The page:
The Working Waterfront

Prepping like it’s 1885

Setting food aside for bad times isn’t new

Sandy Oliver
Posted 2022-08-09
Last Modified 2022-08-09

Remember 1999 and the big worry about the Y2K bug? Everything civilization rested on would collapse in a heap when the clocks all ticked over to 12:01 a.m. Jan. 1, 2000. The world’s computers would all crash and we’d be enveloped in darkness as the grid went down and mayhem ensued. Lots of people were prepared with bug-out bags and five-gallon containers of various sorts of dehydrated vegetables and other survival food.

Nothing happened, and we suspect a lot of survival food migrated to the back of various closets and garages because who would want to eat that unless they absolutely had to? Since some survival food is guaranteed to last for 25 years, the owners have another three on their last investment. Or you can pick up a fresh one-year’s supply from a vendor who says it will provide 2,752 total servings at the rate of 7.6 per day for only $2,787. Just add water.

Some of it doesn’t sound half-bad: chili, mac and cheese, soups, pancake mix. If I lived in a city, I might be tempted to acquire some.

We suspect a lot of survival food migrated to the back of various closets and garages…

So for millennia when war, fire, flood, pestilence, and drought afflicted humankind, whatever did we do without MREs? (Meals Ready to Eat). As far as I can tell, most of humankind were preppers. We had to prep for when we couldn’t grow food, especially those of us who lived wherever winter or some other seasonal scarcity happened.

Humans were awfully good at preserving food for use some other time. Think back to 100 or 200 years ago, when putting food by was a housewifely skill needing vinegar, sugar, salt, and alcohol and employing cellaring, dehydration, fermentation, and for at least 150 years, canning and seasonal, natural freezing until artificial freezing roared into view.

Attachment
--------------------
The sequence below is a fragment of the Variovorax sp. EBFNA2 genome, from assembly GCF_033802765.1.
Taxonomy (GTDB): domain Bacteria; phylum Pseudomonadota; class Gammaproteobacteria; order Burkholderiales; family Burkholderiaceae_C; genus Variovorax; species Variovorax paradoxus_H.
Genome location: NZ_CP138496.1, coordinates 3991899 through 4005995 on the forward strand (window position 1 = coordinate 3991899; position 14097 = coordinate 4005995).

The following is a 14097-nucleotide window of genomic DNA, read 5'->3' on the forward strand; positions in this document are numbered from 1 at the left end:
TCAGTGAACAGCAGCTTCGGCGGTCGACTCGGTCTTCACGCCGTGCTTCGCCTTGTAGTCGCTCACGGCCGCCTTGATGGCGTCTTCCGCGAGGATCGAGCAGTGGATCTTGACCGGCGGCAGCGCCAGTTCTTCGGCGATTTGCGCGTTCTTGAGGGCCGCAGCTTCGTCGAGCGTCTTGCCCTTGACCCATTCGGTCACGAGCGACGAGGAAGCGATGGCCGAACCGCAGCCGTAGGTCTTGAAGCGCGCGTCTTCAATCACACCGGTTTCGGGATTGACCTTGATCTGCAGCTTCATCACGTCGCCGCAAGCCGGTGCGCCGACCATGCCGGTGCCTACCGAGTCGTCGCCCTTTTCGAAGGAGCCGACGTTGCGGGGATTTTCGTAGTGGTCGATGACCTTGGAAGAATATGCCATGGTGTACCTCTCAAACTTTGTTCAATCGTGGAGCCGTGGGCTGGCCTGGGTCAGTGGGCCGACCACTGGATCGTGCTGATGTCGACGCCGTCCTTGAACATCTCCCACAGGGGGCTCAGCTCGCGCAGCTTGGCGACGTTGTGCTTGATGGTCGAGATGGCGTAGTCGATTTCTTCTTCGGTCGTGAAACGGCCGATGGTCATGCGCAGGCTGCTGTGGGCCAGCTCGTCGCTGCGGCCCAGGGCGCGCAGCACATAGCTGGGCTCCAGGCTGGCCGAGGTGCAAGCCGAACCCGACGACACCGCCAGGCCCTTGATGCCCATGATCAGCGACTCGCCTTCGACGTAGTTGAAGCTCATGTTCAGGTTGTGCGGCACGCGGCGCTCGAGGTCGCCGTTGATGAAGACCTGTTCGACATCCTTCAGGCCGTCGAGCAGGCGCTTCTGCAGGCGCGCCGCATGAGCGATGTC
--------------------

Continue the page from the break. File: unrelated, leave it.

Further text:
It isn’t so much that our household of the mid-1800s wouldn’t consider that any survival food they could buy was desirable as much as they might wonder who needed it—armies, navies, explorers to unknown territories, pioneers, maybe. Otherwise stored and preserved food was a fact of ordinary home life.

Then, too, consider islanders. Though most of us can drop into an island market to pick up a loaf of bread or some milk, I’ll wager there isn’t a one who doesn’t plan ahead to acquire and put by the kinds of things we need all the time. I’ll bet our pantries have more staples. I bet we almost always buy larger quantities when we shop or send for stuff online. A lot of us know how to take care of gardens and cook from scratch and can vegetables and make pickles just as lots of rural Mainers do. We are preppers by nature, custom, and habit.

A hundred plus years ago, say 1885, Adrianna Bunker and her husband Capt. Emery who lived in this house could grow potatoes, store them down cellar just as I do. I expect they saved some to plant the next year. When you do this for a couple of years, you find out just how many potatoes you need and learn to grow the right amount. In a bad potato year, you find something else to eat or find a neighbor who had a better crop to trade with or buy from.

They could pick apples, dry some, store some, make applesauce, all of which I can do. Maybe they fermented cider which I haven’t mastered though my great-grandad did. Adrianna might have made her own vinegar like one of my neighbors does which is on my list of skills to acquire.

Is all this prepping? Or simply living sustainably using common sense practice from the past? Prepping has a semi-desperate sound and creates visions of vigilant people crawling through woods somewhere with a backpack full of survival food, looking for a mud puddle from which they can drink with their special water purifying straw. Or maybe someone with an automatic firearm protecting his canned sardine supply.

How about prepping a solid community of smart and able people who can save seeds and grow and preserve food, fix broken equipment, administer medical help, and look out for one another; I’ll knit socks for firewood, or trade dilly beans for home-made vinegar.

Then I won’t have to eat dehydrated chili dinners because I’ll have a supply of home-grown dried beans cooked in home-canned tomato sauce with onions, garlic, and oregano from the garden. Bring some ground venison with you, and let’s have some supper together while you recharge your electric drill with my solar power.

That prospect would leave me feeling prepared.

Sandy Oliver is a food historian who gardens, cooks, and writes on Islesboro. She may be reached at